A Triple Bottom Line Analysis of the Smart Cities Projects in GCC Countries

A Triple Bottom Line Analysis of the Smart Cities Projects in GCC Countries

Viana Imad Hassan (Lebanese University, Lebanon), Mohamad Saad El Dine Knio (Lebanese International University, Lebanon) and Georges Bellos (Lebanese International University, Lebanon)
DOI: 10.4018/978-1-7998-7785-1.ch001
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Abstract

Cities are tackling their economic, social, and environmental challenges through smart city solutions. To demonstrate that these solutions achieve the desired impact, an indicator-based assessment system is needed. This chapter presents the process of developing CITYkeys performance measurement systems for target setting and monitoring. This European smart city indicator framework was developed by analyzing cities' needs, existing indicators, and gaps. The current research sets out to review several indicators, KPI, and performance measurements, along other indicator frameworks on the case studies involving the conceptualisation, development, and monitoring of smart cities in Lebanon and in Malta for comparative purposes. For this purpose, a mixed methods approach was adopted, whereby both interviews and structured surveys were used to collect primary data pertaining to the analyses of the respectively investigated smart cities.
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Introduction

Agenda 2030 was a movement cautioned by the United Nations in 2015, which began with Kofi Anan’s initiative. Now, we consider that the main aim is to reach to the 2030 goals in terms of Sustainable development, based on specific synergies among them and whether attaining them is possible, or feasible in the current state (Pradhan et al., 2017; Youness, 2017, Mathers & Deonandan, 2018). Although the SDGs developed from the MDGs (millennium development goals), the sustainable development goals aim to reach sustainability by the next decade, and one way to do this is though introducing «smart cities» (Bosch et al., 2017, Pradhan et al., 2017, Youness, 2017, Mathers & Deonandan, 2018). They refer to novel ways of organizing city functions and urban life, which believed to move production and consumption from global to local, manufacturing from competitive to collaborative, and from business from a shareholder to a multiple-stakeholder point of view. (Bosch et al., 2017)

Most scholars defined «smart» as «attaimable». This means utilizing all accessible resources and technological means in a smart and synchronized way to develop urban centers that are incorporated, inhabitable, and maintainable (Bosch et al., 2017). One of the main objectives of this study, through SDG 11, is to guide the GCC and cities in attaining sustainability, since presently, the capacity in aiding in running smart cities worldwide exists. Like the ECCP that launched the Mediterranean Smart Cities adopted a strategy in allocating resources, knowhow, and practice. As a result, this is a calculated cooperation generated as a «Smart Planning Forum» aiming to work for «sustainable communities» in the Region, based on working towards the SDGs they need to work on to attain this stage (Bosch et al., 2017).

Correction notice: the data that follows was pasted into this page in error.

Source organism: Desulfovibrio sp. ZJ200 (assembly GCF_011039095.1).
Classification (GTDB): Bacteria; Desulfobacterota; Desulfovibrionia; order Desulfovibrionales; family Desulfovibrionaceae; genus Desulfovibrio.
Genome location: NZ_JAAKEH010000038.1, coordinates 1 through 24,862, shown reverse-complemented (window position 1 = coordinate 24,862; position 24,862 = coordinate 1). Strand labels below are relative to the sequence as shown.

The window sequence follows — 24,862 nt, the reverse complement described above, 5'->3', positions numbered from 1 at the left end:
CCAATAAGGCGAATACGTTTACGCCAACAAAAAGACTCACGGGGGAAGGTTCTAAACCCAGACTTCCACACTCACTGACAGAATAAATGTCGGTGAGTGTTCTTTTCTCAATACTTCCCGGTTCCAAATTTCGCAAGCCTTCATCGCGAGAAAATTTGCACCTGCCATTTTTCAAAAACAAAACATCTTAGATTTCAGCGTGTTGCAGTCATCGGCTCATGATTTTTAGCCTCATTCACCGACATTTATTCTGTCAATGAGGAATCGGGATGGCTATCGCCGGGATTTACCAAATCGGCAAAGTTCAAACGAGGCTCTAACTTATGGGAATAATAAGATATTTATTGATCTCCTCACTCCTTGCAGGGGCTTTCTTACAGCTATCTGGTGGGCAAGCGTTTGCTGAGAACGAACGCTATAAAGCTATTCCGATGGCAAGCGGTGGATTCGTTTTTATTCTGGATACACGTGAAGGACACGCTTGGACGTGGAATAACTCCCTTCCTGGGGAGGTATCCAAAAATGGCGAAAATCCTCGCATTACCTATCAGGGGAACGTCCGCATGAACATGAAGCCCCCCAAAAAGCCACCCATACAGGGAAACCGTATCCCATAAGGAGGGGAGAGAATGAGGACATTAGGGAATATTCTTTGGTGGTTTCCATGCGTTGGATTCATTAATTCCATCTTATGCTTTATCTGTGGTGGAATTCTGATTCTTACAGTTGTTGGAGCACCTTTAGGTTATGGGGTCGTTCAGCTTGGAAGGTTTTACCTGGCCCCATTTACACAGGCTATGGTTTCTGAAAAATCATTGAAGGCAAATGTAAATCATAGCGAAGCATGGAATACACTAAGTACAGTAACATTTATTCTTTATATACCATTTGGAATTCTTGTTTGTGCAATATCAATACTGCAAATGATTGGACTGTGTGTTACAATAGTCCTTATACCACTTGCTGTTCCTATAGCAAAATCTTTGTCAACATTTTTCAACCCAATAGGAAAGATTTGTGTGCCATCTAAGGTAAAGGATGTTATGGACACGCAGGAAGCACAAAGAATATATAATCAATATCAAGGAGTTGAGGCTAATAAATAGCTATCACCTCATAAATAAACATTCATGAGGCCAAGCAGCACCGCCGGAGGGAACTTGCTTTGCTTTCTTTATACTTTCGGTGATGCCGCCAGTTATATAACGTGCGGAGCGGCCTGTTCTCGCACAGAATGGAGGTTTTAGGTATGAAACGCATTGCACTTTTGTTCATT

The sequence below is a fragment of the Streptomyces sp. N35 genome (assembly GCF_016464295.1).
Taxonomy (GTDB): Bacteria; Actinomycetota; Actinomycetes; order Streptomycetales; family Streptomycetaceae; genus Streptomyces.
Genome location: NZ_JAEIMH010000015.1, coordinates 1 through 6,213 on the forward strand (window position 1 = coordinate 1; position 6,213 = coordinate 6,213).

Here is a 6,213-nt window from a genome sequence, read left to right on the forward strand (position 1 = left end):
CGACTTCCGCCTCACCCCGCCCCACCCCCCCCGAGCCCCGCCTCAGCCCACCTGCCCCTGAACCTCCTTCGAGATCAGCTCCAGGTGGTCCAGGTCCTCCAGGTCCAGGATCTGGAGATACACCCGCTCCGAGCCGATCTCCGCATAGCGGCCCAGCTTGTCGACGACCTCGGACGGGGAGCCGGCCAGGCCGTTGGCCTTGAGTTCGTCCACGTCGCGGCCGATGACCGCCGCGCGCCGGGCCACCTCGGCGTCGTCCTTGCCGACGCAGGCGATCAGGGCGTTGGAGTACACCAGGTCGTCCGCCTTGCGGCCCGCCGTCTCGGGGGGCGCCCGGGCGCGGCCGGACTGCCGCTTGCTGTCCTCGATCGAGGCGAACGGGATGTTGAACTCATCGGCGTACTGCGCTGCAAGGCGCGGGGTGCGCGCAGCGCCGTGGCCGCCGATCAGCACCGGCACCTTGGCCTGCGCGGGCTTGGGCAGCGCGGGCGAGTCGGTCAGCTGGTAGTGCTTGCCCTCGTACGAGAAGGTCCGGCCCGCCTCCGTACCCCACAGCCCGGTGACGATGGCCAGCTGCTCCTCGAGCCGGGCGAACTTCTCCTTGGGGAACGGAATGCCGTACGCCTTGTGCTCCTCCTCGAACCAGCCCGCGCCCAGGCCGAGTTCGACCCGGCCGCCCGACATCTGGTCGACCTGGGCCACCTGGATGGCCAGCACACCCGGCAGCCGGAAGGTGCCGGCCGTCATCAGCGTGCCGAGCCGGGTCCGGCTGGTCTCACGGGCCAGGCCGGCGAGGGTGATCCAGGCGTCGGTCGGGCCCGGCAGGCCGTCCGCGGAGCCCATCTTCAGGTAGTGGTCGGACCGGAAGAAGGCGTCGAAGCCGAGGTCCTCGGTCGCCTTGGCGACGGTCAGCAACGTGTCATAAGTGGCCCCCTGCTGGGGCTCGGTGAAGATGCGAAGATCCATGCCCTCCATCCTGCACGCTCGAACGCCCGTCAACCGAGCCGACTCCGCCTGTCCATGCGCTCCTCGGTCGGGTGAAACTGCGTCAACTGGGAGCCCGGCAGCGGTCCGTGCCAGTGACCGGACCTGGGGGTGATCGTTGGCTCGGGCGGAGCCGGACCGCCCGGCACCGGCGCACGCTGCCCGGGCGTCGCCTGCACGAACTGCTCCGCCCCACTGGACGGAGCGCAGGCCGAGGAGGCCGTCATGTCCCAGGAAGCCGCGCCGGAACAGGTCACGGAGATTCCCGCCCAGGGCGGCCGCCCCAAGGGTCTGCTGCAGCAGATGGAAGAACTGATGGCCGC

Best practices in several countries in Europe and the Middle East, including GCC countries share some practices related to economic development in states such as Italy, Spain, Hungary, Finland, Lebanon, Turkey and Jordan (Okoye, 2017). Five other countries, excluding Romania could also be investigated in the future for the application of such practices, inasmuch as they are tied to SDGs. This chapter will include some recent investigations on these through general overviews on these practices through the available literature, and tie them to the SDGs (Pradhan et al., 2017; Youness, 2017; Mathers & Deonandan, 2018).

As our study focuses on the GCC cities, we choose the Arabian Peninsula as our study ground in selecting several potential candidates like Doha (Qatar), Dubai, Abu Dhabi, Sharja or Al Ain (UAE), for the benefit of developing novel concepts of urbanization in the Arab World (Digital UAE, 2021). We will document on how successful European cities in became were in becoming sustainable, and how recently, through comparison to Lebanon and Malta or in other cities in the region, this concept became «en-vogue» (Bosch et al., 2017).

In order to pursue our study to completion, the following three hypotheses, derived from the seven aforesaid questions, are as follows:

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